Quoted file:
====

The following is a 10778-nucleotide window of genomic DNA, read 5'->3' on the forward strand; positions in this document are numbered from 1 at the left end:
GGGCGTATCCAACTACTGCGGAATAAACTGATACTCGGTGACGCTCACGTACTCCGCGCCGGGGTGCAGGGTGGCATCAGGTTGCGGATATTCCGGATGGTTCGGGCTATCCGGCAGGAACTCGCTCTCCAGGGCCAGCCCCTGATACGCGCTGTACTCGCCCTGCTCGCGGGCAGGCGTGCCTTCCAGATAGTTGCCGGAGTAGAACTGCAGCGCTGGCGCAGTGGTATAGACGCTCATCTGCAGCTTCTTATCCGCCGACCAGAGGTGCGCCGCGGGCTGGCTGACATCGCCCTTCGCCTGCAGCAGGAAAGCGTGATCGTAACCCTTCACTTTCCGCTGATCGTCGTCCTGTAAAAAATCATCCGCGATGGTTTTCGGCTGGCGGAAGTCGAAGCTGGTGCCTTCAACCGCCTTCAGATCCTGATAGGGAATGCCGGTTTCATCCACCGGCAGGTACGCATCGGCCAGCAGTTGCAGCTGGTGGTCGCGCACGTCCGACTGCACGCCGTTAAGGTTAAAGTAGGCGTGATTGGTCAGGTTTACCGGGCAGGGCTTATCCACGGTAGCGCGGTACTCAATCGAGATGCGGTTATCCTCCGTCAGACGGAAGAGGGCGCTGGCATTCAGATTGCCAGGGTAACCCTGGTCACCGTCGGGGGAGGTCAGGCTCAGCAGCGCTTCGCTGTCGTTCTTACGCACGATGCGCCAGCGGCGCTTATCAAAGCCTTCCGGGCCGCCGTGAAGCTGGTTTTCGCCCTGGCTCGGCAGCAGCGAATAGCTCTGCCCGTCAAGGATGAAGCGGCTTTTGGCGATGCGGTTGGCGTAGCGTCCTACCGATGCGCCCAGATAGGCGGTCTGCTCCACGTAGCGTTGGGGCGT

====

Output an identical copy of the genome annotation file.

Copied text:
The following is a 10778-nucleotide window of genomic DNA, read 5'->3' on the forward strand; positions in this document are numbered from 1 at the left end:
GGGCGTATCCAACTACTGCGGAATAAACTGATACTCGGTGACGCTCACGTACTCCGCGCCGGGGTGCAGGGTGGCATCAGGTTGCGGATATTCCGGATGGTTCGGGCTATCCGGCAGGAACTCGCTCTCCAGGGCCAGCCCCTGATACGCGCTGTACTCGCCCTGCTCGCGGGCAGGCGTGCCTTCCAGATAGTTGCCGGAGTAGAACTGCAGCGCTGGCGCAGTGGTATAGACGCTCATCTGCAGCTTCTTATCCGCCGACCAGAGGTGCGCCGCGGGCTGGCTGACATCGCCCTTCGCCTGCAGCAGGAAAGCGTGATCGTAACCCTTCACTTTCCGCTGATCGTCGTCCTGTAAAAAATCATCCGCGATGGTTTTCGGCTGGCGGAAGTCGAAGCTGGTGCCTTCAACCGCCTTCAGATCCTGATAGGGAATGCCGGTTTCATCCACCGGCAGGTACGCATCGGCCAGCAGTTGCAGCTGGTGGTCGCGCACGTCCGACTGCACGCCGTTAAGGTTAAAGTAGGCGTGATTGGTCAGGTTTACCGGGCAGGGCTTATCCACGGTAGCGCGGTACTCAATCGAGATGCGGTTATCCTCCGTCAGACGGAAGAGGGCGCTGGCATTCAGATTGCCAGGGTAACCCTGGTCACCGTCGGGGGAGGTCAGGCTCAGCAGCGCTTCGCTGTCGTTCTTACGCACGATGCGCCAGCGGCGCTTATCAAAGCCTTCCGGGCCGCCGTGAAGCTGGTTTTCGCCCTGGCTCGGCAGCAGCGAATAGCTCTGCCCGTCAAGGATGAAGCGGCTTTTGGCGATGCGGTTGGCGTAGCGTCCTACCGATGCGCCCAGATAGGCGGTCTGCTCCACGTAGCGTTGGGGCGT